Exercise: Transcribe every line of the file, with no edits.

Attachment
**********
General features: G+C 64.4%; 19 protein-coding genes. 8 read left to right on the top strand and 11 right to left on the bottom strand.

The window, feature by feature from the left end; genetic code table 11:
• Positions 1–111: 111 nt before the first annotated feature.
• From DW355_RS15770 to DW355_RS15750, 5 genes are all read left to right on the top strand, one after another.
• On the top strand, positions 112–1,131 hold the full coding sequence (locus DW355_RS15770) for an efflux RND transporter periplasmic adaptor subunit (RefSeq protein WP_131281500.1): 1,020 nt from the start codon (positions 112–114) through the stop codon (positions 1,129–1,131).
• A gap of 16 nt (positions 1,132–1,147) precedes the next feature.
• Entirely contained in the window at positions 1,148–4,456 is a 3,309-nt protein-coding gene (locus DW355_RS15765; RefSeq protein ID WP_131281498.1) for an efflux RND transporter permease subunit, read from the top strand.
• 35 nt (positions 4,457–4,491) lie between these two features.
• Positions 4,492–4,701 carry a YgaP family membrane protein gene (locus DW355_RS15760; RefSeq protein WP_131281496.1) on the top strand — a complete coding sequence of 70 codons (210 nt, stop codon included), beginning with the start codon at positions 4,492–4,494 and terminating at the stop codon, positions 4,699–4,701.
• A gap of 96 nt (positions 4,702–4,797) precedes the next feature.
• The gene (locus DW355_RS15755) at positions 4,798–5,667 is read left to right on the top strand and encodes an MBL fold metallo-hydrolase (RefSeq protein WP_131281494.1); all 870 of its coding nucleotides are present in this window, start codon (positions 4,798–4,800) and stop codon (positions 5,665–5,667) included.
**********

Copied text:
General features: G+C 64.4%; 19 protein-coding genes. 8 read left to right on the top strand and 11 right to left on the bottom strand.

The window, feature by feature from the left end; genetic code table 11:
• Positions 1–111: 111 nt before the first annotated feature.
• From DW355_RS15770 to DW355_RS15750, 5 genes are all read left to right on the top strand, one after another.
• On the top strand, positions 112–1,131 hold the full coding sequence (locus DW355_RS15770) for an efflux RND transporter periplasmic adaptor subunit (RefSeq protein WP_131281500.1): 1,020 nt from the start codon (positions 112–114) through the stop codon (positions 1,129–1,131).
• A gap of 16 nt (positions 1,132–1,147) precedes the next feature.
• Entirely contained in the window at positions 1,148–4,456 is a 3,309-nt protein-coding gene (locus DW355_RS15765; RefSeq protein ID WP_131281498.1) for an efflux RND transporter permease subunit, read from the top strand.
• 35 nt (positions 4,457–4,491) lie between these two features.
• Positions 4,492–4,701 carry a YgaP family membrane protein gene (locus DW355_RS15760; RefSeq protein WP_131281496.1) on the top strand — a complete coding sequence of 70 codons (210 nt, stop codon included), beginning with the start codon at positions 4,492–4,494 and terminating at the stop codon, positions 4,699–4,701.
• A gap of 96 nt (positions 4,702–4,797) precedes the next feature.
• The gene (locus DW355_RS15755) at positions 4,798–5,667 is read left to right on the top strand and encodes an MBL fold metallo-hydrolase (RefSeq protein WP_131281494.1); all 870 of its coding nucleotides are present in this window, start codon (positions 4,798–4,800) and stop codon (positions 5,665–5,667) included.